25. We are of the opinion that in view of the provisions of Section 46 read with Section 48 of the Indian Partnership Act as well as Section 40 of the Arbitration and Conciliation Act, 1996, the application for appointment of an arbitrator under the arbitration clause of the partnership deed was liable to be allowed and the learned Chief Justice has erred in overlooking the said provisions. While right to sue for rendition of accounts of partnership firm survives on the legal representative of a deceased partner, he is also entitled to invoke the arbitration clause contained in the partnership deed. In the instant case, the appellant being the only son of his deceased mother, undisputedly a partner in the partnership firm with the respondents especially where the dispute concerning the partnership affairs had arisen already during her life time. The view taken in the impugned order with the appellant has no presently establishable binding arbitration agreement with the respondent is erroneous in law and facts. The impugned order is also bad in law in the teeth of the law laid down by this Court in Smt. Premlata and Anr. v. Ishwar Dass Chamanlal and Ors. AIR 1955 SC 714. This apart, the appointment of arbitrator could not be rejected on the ground of non-production of the will executed by the mother when no family member is disputing the will and the appellant's claim vis-a-vis the partnership firm, even otherwise also the appellant is the legal heir of the deceased partner being her only son. In our view, non-probate of will is not a germane factor to be considered at the time of appointment of arbitrator under Section 11 of the Arbitration Act. In our opinion, the partnership deed clearly recites that all the disputes touching the affairs of the partnership firm were referable to arbitrator and it cannot be gainsaid that the dispute regarding accounts of the partnership firm is a dispute touching the affairs of the firm. As already stated, it was not legally essential to specifically make a mention that the partners included their legal heirs, representatives, assigns or legatees etc. and the arbitration clause could be invoked by the appellant as the legatee as well as the legal heir/legal representative of the deceased Dulari Devi particularly where the dispute had arisen during her life time. The appellant's claim in the instant case is based on the will as well as being a legal heir of the deceased Dulari Devi. The appellant, in our opinion, possessed a legal and enforceable right to invoke arbitration clause and moved application under Section 11 of the Arbitration Act before the High Court for appointment of arbitrator. The word 'party' as used in the partnership deed does not exclude inclusion of legal heirs, legal representatives etc. as being canvassed by the respondents. Thus, in our opinion, in view of the provisions of Sections 40 and 46 of the Partnership Act read with Section 40 of the Arbitration Act, the appellant has a legal right to commence arbitration by moving an application under Section 11 of the Arbitration Act in the High Court as in our view, the right to sue survives on him as legal representatives of the deceased Dulari Devi and he is entitled to invoke Clause 13 of the partnership deed. Moreover, the dispute referable to arbitration had already arisen during the life time of Dulari Devi which is also well settled that where a dispute is referable to arbitration, the parties cannot be compelled to take recourse to in the civil courts.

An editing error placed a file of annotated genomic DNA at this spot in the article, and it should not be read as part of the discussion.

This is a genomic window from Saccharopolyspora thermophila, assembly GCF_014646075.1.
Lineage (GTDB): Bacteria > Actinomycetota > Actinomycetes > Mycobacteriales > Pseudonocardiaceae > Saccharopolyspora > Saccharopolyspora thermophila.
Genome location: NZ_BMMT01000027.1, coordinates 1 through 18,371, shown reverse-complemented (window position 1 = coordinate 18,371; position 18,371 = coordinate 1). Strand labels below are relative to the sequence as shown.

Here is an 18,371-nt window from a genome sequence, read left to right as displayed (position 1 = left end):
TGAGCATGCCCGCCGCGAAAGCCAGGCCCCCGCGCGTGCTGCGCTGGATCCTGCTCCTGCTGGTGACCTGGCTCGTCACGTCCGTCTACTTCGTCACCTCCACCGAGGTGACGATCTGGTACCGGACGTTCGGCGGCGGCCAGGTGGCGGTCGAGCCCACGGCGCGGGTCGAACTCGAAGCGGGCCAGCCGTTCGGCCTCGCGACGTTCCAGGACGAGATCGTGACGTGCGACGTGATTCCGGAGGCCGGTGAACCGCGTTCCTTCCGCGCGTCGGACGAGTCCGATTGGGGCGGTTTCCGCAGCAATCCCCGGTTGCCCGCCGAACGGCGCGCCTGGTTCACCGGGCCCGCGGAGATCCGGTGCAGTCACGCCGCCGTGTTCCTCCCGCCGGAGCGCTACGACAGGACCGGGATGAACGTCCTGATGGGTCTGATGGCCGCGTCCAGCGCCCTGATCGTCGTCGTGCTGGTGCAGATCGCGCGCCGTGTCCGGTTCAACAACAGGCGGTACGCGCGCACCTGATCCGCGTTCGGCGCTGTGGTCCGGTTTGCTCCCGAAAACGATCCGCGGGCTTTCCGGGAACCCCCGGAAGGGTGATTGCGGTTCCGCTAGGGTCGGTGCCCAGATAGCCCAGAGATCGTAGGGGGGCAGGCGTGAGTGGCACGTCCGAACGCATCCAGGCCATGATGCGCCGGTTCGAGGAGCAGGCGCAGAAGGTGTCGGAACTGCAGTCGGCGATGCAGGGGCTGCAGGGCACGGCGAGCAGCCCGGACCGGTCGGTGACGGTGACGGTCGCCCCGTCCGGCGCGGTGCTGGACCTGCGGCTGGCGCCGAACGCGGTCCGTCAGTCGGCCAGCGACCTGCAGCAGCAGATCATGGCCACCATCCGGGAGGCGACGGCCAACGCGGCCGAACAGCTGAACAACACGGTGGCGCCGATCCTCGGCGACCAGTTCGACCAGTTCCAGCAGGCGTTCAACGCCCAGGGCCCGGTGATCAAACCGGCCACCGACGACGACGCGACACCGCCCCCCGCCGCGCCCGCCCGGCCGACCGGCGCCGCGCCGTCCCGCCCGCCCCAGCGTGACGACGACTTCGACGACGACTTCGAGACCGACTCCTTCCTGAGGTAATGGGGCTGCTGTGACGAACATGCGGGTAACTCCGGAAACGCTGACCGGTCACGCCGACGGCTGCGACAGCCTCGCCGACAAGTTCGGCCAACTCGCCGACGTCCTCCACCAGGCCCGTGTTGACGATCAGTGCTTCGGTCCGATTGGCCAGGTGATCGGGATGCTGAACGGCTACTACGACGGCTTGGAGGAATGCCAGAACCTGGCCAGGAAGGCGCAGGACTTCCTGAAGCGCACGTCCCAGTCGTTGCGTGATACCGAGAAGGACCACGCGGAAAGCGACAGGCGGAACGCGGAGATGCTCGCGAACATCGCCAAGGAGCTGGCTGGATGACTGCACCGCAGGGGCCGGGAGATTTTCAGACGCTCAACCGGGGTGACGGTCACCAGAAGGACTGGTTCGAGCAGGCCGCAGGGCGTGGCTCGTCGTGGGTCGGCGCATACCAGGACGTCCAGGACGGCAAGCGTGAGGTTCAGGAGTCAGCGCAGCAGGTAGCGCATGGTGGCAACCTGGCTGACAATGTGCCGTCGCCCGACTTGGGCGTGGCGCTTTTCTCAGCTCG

26. In view of the aforesaid facts, the civil appeal filed by the appellant stands allowed. However, there will be no order as to costs.